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18.9 Scheme on Emacs

On Emacs, there are a couple of major modes designed for Scheme:

Work with Different Implementations of Scheme


Inferior Scheme mode—Major mode for interacting with an inferior Scheme process. This is an old major mode extension of scheme-mode; adds functions for code execution directly from within Emacs buffers; this package implements interactive work with interactive Scheme interpreters. This interactive work is implemented via the comint package, included into Emacs distribution.

  • cmuscheme.el source
  • Installation put into your initialization file the following lines of code, and the package will be loaded when you call run-scheme.
    (autoload 'run-scheme "cmuscheme" "Run an inferior Scheme" t)
    (setq scheme-program-name "<scheme>")

    All settings for this package are available via the customization group named ‘cmuscheme’.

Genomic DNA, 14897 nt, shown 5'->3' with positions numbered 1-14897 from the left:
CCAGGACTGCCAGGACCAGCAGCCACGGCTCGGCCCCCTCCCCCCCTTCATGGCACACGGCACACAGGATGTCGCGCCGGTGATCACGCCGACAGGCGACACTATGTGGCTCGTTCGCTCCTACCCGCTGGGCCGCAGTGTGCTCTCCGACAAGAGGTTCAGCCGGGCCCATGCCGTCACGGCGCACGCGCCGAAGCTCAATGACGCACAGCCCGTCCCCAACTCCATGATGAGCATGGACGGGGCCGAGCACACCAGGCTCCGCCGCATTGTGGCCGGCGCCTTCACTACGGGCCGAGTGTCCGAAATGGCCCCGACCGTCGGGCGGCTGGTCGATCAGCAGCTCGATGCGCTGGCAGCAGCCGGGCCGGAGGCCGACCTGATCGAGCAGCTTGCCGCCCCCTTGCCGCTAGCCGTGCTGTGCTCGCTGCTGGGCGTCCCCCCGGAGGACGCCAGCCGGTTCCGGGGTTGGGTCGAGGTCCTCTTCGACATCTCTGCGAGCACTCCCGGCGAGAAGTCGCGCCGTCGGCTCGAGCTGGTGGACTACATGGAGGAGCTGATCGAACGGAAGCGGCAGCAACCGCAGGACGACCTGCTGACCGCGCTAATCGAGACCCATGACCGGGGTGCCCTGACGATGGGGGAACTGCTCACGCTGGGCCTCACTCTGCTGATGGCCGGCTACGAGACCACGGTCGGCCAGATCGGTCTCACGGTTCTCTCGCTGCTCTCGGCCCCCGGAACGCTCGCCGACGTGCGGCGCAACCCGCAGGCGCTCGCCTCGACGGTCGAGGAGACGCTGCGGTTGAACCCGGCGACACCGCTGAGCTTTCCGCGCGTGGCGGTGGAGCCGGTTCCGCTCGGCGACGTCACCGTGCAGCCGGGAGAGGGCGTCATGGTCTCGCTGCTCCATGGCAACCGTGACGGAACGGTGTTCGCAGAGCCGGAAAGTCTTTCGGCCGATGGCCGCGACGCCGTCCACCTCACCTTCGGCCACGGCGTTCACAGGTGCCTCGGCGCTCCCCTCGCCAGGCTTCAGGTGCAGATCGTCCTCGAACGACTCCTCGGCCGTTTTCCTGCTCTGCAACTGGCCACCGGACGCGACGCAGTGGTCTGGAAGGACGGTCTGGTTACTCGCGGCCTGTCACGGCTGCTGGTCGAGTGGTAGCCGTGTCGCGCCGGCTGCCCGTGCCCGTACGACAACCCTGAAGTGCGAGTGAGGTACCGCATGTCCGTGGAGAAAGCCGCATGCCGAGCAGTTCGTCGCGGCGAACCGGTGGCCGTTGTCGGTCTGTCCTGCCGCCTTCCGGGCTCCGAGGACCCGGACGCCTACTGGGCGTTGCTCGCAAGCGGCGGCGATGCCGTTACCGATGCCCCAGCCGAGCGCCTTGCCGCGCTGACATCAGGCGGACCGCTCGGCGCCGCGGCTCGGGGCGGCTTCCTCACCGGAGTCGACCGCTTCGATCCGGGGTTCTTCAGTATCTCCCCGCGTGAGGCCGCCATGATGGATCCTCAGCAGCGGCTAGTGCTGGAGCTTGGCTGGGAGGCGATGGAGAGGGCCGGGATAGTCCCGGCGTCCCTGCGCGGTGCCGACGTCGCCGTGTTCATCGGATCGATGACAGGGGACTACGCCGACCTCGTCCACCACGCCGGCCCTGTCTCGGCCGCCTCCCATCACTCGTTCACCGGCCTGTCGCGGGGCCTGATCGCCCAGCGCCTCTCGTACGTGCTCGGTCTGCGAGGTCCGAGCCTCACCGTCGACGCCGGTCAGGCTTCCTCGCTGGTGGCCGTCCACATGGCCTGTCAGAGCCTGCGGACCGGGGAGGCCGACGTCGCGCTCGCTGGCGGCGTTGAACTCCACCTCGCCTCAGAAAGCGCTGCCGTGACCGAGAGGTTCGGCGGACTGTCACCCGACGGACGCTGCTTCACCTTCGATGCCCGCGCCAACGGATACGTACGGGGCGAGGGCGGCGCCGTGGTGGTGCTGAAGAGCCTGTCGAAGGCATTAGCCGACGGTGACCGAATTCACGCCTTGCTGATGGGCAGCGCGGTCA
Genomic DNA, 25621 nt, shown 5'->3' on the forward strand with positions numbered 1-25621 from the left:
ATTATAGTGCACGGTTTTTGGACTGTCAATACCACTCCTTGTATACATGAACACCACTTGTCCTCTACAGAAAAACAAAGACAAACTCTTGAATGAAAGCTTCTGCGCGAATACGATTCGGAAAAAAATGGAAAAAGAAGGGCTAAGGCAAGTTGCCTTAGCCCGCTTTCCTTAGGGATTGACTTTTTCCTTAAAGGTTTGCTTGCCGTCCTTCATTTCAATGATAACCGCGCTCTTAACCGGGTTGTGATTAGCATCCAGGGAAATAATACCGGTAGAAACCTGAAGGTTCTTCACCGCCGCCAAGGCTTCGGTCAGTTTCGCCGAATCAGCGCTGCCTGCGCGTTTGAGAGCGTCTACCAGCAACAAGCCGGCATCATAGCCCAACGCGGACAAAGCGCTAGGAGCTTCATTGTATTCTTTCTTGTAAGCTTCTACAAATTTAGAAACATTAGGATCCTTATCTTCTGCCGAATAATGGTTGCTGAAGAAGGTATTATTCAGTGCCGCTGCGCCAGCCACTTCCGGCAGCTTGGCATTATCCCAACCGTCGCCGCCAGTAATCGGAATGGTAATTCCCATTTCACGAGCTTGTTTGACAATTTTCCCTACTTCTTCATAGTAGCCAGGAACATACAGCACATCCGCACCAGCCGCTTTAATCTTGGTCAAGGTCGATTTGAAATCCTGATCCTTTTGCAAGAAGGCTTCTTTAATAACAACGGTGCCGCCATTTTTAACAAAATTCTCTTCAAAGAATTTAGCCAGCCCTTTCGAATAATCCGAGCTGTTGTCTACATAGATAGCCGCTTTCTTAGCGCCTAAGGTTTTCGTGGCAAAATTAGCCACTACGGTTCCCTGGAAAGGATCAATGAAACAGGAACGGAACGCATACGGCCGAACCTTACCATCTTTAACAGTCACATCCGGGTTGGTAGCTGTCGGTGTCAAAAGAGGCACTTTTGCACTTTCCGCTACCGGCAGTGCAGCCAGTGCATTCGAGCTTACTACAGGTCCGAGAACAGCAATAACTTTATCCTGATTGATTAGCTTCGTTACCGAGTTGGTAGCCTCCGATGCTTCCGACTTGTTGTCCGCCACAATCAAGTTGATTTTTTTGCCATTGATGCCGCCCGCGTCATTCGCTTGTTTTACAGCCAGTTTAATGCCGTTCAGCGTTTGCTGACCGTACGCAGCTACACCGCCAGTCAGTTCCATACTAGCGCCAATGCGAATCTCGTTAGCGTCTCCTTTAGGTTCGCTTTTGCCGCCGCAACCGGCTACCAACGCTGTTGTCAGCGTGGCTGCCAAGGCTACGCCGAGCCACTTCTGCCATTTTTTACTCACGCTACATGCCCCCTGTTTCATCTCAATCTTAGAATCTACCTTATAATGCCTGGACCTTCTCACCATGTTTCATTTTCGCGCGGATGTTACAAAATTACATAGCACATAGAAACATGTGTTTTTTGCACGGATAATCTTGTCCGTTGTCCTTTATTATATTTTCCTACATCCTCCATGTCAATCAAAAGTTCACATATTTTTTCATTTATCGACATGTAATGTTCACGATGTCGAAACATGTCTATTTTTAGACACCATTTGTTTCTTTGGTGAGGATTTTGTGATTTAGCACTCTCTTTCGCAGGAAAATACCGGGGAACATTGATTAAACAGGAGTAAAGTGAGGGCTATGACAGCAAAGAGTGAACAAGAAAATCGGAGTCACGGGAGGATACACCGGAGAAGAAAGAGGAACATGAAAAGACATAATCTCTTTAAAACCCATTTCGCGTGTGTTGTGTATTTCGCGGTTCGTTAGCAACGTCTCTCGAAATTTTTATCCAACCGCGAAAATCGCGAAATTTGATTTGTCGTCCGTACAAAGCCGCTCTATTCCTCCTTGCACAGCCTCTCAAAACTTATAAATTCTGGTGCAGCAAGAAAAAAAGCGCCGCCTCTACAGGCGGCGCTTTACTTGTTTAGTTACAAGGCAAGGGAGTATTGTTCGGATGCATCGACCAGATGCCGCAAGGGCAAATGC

Quack is a package for Emacs by neil-van-dyke that enhances Emacs support for Scheme. It is layered atop the standard packages cmuscheme.el, by Olin Shivers, and scheme.el, by Bill Rozas and Dave Love.


Geiser is a collection of Emacs major and minor modes that conspire with one or more Scheme interpreters to keep the Lisp Machine Spirit alive. It draws inspiration (and a bit more) from environments such as Common Lisp’s Slime, Factor’s FUEL, Squeak or Emacs itself, and does its best to make Scheme hacking inside Emacs (even more) fun.

Work with Concrete Implementations of Scheme


Scheme Interaction Mode—major mode for interacting with an inferior MIT Scheme process; it is used to run (only) MIT Scheme under Emacs.

(require 'xscheme)
M-x run-scheme

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